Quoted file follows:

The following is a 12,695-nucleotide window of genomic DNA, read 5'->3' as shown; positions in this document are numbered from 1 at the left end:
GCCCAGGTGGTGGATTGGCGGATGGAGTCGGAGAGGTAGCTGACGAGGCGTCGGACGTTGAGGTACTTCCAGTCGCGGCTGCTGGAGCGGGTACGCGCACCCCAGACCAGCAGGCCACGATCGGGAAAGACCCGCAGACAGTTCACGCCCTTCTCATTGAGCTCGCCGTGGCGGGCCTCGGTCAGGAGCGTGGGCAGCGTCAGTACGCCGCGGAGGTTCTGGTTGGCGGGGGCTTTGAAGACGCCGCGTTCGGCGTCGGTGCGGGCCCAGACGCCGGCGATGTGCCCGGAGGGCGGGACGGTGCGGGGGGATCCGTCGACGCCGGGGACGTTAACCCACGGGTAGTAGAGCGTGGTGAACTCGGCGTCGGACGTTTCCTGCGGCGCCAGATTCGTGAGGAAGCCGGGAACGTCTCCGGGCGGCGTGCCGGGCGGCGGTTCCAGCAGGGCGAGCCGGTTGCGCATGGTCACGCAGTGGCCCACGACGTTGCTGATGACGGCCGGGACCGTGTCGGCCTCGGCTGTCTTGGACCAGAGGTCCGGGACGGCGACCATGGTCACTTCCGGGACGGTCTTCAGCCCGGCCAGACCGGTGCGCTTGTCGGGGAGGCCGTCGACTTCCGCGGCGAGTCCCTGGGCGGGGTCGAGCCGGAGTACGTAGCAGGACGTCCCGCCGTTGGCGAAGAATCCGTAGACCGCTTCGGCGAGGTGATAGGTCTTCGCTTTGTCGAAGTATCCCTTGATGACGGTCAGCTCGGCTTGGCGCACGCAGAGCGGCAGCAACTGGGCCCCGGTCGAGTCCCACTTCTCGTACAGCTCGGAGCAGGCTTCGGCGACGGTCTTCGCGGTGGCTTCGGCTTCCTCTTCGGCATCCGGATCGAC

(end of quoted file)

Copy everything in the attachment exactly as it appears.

The following is a 12,695-nucleotide window of genomic DNA, read 5'->3' as shown; positions in this document are numbered from 1 at the left end:
GCCCAGGTGGTGGATTGGCGGATGGAGTCGGAGAGGTAGCTGACGAGGCGTCGGACGTTGAGGTACTTCCAGTCGCGGCTGCTGGAGCGGGTACGCGCACCCCAGACCAGCAGGCCACGATCGGGAAAGACCCGCAGACAGTTCACGCCCTTCTCATTGAGCTCGCCGTGGCGGGCCTCGGTCAGGAGCGTGGGCAGCGTCAGTACGCCGCGGAGGTTCTGGTTGGCGGGGGCTTTGAAGACGCCGCGTTCGGCGTCGGTGCGGGCCCAGACGCCGGCGATGTGCCCGGAGGGCGGGACGGTGCGGGGGGATCCGTCGACGCCGGGGACGTTAACCCACGGGTAGTAGAGCGTGGTGAACTCGGCGTCGGACGTTTCCTGCGGCGCCAGATTCGTGAGGAAGCCGGGAACGTCTCCGGGCGGCGTGCCGGGCGGCGGTTCCAGCAGGGCGAGCCGGTTGCGCATGGTCACGCAGTGGCCCACGACGTTGCTGATGACGGCCGGGACCGTGTCGGCCTCGGCTGTCTTGGACCAGAGGTCCGGGACGGCGACCATGGTCACTTCCGGGACGGTCTTCAGCCCGGCCAGACCGGTGCGCTTGTCGGGGAGGCCGTCGACTTCCGCGGCGAGTCCCTGGGCGGGGTCGAGCCGGAGTACGTAGCAGGACGTCCCGCCGTTGGCGAAGAATCCGTAGACCGCTTCGGCGAGGTGATAGGTCTTCGCTTTGTCGAAGTATCCCTTGATGACGGTCAGCTCGGCTTGGCGCACGCAGAGCGGCAGCAACTGGGCCCCGGTCGAGTCCCACTTCTCGTACAGCTCGGAGCAGGCTTCGGCGACGGTCTTCGCGGTGGCTTCGGCTTCCTCTTCGGCATCCGGATCGAC